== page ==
LAKEWOOD, Colo. — Hog prices have been generally moving sideways for several weeks now. In mid-February, hog prices (national weighted average base carcass) were $92.75 per cwt and since that point weekly prices have averaged about $98 with the high for the year so far being $99.99 the last week of April. Last week prices finally crested the $100 per cwt mark with a weekly average price that will likely be over $101.
Compared to the five-year average for the same week, last week’s hog price was about $25 or 35% higher than the typical level. From the same week last year, prices are down about $7 or 7%.
The pork cutout value reached its highest value so far for the year in February at $111.08 per cwt. Since that peak the cutout value has averaged about $106 per cwt. Since late-March the pork cutout value has been tracking below 2021 levels and for the last three weeks the cutout has been 12% or about $14 per cwt below last year. Although the cutout has been below the prior year’s levels for several weeks, compared to the five-year average the cutout is still about 16% or $14 higher than typical levels. The loin and butt primal values have been around $1.00-$1.10 per pound, which is at or slightly above typical levels for this time of year. Both the picnic and hams have risen in recent weeks to around $0.65 and $0.85 per pound, respectively, which is just below the prior year. Ribs have been on a seasonal rally with last week near $2.00 per pound while the belly value has been under some pressure with recent weeks around $1.50.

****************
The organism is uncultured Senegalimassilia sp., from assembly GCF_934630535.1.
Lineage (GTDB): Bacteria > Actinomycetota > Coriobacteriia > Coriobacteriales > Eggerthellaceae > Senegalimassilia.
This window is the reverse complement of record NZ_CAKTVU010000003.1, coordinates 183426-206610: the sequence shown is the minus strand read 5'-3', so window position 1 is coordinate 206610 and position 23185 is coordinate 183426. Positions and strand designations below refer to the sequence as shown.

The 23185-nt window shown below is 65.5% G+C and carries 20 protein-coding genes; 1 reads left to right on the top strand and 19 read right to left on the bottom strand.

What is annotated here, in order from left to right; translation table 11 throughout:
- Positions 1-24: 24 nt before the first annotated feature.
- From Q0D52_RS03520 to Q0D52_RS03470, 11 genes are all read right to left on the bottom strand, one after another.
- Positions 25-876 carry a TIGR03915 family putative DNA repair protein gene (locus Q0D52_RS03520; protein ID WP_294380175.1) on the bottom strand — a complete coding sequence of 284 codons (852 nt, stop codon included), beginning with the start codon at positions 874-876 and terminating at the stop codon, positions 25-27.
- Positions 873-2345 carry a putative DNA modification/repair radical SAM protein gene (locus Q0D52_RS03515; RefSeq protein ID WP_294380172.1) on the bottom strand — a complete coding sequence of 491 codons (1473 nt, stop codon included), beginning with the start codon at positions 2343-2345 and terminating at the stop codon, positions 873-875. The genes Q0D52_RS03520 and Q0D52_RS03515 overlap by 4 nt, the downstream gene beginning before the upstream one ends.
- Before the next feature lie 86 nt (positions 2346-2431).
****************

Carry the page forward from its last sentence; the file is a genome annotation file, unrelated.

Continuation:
Modest concern has developed as hog and pork prices are down from a year ago. Post-COVID spending was unprecedented and led to a substantial rise in hog and pork prices last year. The difficulty has been determining if consumer spending at the retail level was sustainable and to some degree this is still playing out. Inflationary pressures and record pork prices have started to effect consumer spending with many starting to reevaluate purchases and possibly back away from higher priced meats. Compared to typical levels, the pork cutout and pork primal values indicate pork demand is still robust.
Currently, 26 state Extension services participate in the LMIC – Alabama, Arizona, Colorado, Idaho, Illinois, Indiana, Iowa, Kansas, Kentucky, Louisiana, Michigan, Mississippi, Missouri, Nebraska, New Mexico, North Dakota, Oklahoma, Oregon, South Carolina, South Dakota, Tennessee, Texas, Utah, Washington, Wisconsin, and Wyoming.